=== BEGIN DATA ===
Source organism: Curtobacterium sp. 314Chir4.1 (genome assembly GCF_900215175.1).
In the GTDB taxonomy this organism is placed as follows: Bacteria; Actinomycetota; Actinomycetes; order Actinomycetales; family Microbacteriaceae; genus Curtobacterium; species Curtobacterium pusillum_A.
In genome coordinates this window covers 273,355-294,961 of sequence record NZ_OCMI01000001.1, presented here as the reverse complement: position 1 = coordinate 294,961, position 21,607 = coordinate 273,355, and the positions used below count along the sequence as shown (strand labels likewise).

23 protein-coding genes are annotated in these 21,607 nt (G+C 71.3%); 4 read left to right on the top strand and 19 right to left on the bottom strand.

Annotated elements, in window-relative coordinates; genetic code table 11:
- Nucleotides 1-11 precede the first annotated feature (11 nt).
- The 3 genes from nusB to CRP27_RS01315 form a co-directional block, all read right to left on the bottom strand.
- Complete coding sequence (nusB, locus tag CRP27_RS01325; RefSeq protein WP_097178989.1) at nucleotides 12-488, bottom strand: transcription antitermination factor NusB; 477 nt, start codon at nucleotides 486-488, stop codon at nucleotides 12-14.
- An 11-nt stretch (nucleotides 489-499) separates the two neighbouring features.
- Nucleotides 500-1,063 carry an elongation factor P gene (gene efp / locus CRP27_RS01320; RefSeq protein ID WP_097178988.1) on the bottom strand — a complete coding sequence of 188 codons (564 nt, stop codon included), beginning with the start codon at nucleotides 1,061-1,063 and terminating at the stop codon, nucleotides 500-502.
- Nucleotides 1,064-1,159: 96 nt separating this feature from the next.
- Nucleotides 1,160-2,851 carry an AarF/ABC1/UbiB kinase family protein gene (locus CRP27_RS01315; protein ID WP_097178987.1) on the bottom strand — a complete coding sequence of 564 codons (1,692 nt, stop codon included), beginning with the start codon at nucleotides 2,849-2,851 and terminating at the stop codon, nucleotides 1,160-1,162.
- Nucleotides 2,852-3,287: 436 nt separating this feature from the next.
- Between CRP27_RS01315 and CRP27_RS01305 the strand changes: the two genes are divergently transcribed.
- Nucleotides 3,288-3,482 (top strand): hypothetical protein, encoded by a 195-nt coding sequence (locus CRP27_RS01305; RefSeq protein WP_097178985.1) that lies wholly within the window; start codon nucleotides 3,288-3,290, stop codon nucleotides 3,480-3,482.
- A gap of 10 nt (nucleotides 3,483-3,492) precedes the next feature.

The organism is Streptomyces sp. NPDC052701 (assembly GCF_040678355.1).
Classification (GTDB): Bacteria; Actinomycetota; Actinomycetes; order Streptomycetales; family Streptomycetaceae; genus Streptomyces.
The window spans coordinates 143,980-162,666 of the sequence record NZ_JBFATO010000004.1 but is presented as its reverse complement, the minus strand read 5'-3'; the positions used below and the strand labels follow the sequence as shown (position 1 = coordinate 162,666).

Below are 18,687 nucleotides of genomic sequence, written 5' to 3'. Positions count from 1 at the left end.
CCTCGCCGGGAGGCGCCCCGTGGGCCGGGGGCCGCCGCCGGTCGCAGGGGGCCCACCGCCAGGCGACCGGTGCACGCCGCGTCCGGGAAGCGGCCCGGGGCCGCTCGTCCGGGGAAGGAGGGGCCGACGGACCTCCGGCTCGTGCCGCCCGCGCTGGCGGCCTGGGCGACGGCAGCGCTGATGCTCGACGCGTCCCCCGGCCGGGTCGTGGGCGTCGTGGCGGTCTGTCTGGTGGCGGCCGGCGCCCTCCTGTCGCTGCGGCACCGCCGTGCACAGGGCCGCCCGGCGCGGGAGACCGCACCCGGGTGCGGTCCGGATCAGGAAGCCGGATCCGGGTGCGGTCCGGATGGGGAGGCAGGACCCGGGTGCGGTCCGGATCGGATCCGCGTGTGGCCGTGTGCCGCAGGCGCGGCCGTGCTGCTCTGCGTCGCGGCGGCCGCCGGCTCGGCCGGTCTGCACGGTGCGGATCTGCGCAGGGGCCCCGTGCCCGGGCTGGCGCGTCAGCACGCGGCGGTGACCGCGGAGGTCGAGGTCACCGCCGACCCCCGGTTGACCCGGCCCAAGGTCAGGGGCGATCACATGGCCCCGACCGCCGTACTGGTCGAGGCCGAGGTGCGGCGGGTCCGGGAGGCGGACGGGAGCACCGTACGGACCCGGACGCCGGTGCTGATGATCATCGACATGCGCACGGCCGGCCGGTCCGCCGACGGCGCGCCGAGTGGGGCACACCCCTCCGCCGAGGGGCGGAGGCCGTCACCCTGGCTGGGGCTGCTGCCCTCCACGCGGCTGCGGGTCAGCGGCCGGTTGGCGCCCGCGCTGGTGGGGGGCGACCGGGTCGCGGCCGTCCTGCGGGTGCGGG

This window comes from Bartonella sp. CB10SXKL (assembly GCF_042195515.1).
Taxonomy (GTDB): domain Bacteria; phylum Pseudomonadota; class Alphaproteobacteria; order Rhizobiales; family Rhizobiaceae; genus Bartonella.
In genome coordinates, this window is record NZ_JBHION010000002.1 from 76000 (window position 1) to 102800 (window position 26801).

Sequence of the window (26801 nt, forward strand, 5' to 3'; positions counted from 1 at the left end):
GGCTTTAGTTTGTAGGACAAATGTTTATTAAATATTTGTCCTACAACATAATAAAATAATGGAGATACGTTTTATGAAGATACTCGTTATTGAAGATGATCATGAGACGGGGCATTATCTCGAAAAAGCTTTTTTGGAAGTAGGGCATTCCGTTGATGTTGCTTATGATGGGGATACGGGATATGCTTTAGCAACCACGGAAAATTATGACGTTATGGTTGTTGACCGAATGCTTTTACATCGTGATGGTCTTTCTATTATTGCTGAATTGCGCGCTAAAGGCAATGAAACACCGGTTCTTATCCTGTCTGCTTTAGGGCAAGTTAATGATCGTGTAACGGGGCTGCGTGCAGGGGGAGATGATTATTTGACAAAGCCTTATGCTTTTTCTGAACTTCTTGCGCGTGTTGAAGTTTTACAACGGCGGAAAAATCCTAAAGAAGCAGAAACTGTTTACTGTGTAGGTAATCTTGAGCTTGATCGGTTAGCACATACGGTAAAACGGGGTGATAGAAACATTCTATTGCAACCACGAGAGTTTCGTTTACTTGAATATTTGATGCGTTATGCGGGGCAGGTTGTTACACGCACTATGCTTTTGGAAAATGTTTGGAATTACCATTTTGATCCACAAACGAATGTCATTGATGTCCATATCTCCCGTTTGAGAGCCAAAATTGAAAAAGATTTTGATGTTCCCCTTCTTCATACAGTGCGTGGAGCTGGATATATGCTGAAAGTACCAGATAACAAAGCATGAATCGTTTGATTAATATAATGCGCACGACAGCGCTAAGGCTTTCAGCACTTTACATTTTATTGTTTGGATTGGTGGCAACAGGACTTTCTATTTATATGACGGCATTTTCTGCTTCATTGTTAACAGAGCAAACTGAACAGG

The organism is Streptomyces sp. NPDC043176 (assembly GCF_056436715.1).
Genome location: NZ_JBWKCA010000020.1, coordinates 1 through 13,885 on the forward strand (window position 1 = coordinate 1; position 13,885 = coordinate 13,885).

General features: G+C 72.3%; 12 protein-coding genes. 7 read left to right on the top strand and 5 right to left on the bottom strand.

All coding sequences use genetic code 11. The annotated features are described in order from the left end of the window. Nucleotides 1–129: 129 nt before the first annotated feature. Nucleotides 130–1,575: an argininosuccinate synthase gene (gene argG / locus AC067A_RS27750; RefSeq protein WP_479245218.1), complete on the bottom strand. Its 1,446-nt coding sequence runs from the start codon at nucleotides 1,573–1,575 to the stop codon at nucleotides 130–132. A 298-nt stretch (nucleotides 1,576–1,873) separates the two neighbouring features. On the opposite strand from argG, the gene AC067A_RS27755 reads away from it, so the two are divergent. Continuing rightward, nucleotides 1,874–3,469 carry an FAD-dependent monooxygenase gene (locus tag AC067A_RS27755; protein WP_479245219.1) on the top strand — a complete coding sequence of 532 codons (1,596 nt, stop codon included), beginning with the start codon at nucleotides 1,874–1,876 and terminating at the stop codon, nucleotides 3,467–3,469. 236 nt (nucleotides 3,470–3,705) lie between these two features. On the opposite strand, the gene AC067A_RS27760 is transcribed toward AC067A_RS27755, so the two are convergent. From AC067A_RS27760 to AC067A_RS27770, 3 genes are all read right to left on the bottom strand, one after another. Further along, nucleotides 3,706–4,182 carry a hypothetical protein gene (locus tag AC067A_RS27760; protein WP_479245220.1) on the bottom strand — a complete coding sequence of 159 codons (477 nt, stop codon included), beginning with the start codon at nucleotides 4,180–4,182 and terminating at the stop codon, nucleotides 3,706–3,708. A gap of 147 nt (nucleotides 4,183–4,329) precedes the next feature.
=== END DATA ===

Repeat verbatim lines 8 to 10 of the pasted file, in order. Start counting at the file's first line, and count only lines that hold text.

- Complete coding sequence (nusB, locus tag CRP27_RS01325; RefSeq protein WP_097178989.1) at nucleotides 12-488, bottom strand: transcription antitermination factor NusB; 477 nt, start codon at nucleotides 486-488, stop codon at nucleotides 12-14.
- An 11-nt stretch (nucleotides 489-499) separates the two neighbouring features.
- Nucleotides 500-1,063 carry an elongation factor P gene (gene efp / locus CRP27_RS01320; RefSeq protein ID WP_097178988.1) on the bottom strand — a complete coding sequence of 188 codons (564 nt, stop codon included), beginning with the start codon at nucleotides 1,061-1,063 and terminating at the stop codon, nucleotides 500-502.